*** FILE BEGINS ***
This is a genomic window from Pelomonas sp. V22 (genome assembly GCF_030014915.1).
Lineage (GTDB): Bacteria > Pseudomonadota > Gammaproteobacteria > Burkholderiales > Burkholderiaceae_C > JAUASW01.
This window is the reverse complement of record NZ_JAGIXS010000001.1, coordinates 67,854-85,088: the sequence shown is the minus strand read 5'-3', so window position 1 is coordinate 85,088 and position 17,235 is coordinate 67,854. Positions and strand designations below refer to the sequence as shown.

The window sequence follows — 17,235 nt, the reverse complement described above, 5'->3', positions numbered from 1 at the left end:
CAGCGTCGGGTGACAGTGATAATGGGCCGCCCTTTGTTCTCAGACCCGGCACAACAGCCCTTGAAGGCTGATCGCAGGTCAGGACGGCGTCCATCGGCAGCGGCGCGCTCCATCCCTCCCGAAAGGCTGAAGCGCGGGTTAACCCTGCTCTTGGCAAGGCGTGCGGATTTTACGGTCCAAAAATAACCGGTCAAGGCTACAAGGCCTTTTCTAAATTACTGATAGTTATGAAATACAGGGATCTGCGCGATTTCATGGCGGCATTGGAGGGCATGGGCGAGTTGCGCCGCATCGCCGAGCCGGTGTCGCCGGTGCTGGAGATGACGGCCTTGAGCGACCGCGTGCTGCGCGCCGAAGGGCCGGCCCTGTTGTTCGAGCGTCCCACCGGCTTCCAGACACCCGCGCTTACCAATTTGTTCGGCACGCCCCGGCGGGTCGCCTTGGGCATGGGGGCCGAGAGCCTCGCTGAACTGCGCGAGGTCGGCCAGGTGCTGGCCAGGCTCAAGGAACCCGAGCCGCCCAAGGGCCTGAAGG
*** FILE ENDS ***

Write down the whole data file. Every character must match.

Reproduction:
This is a genomic window from Pelomonas sp. V22 (genome assembly GCF_030014915.1).
Lineage (GTDB): Bacteria > Pseudomonadota > Gammaproteobacteria > Burkholderiales > Burkholderiaceae_C > JAUASW01.
This window is the reverse complement of record NZ_JAGIXS010000001.1, coordinates 67,854-85,088: the sequence shown is the minus strand read 5'-3', so window position 1 is coordinate 85,088 and position 17,235 is coordinate 67,854. Positions and strand designations below refer to the sequence as shown.

The window sequence follows — 17,235 nt, the reverse complement described above, 5'->3', positions numbered from 1 at the left end:
CAGCGTCGGGTGACAGTGATAATGGGCCGCCCTTTGTTCTCAGACCCGGCACAACAGCCCTTGAAGGCTGATCGCAGGTCAGGACGGCGTCCATCGGCAGCGGCGCGCTCCATCCCTCCCGAAAGGCTGAAGCGCGGGTTAACCCTGCTCTTGGCAAGGCGTGCGGATTTTACGGTCCAAAAATAACCGGTCAAGGCTACAAGGCCTTTTCTAAATTACTGATAGTTATGAAATACAGGGATCTGCGCGATTTCATGGCGGCATTGGAGGGCATGGGCGAGTTGCGCCGCATCGCCGAGCCGGTGTCGCCGGTGCTGGAGATGACGGCCTTGAGCGACCGCGTGCTGCGCGCCGAAGGGCCGGCCCTGTTGTTCGAGCGTCCCACCGGCTTCCAGACACCCGCGCTTACCAATTTGTTCGGCACGCCCCGGCGGGTCGCCTTGGGCATGGGGGCCGAGAGCCTCGCTGAACTGCGCGAGGTCGGCCAGGTGCTGGCCAGGCTCAAGGAACCCGAGCCGCCCAAGGGCCTGAAGG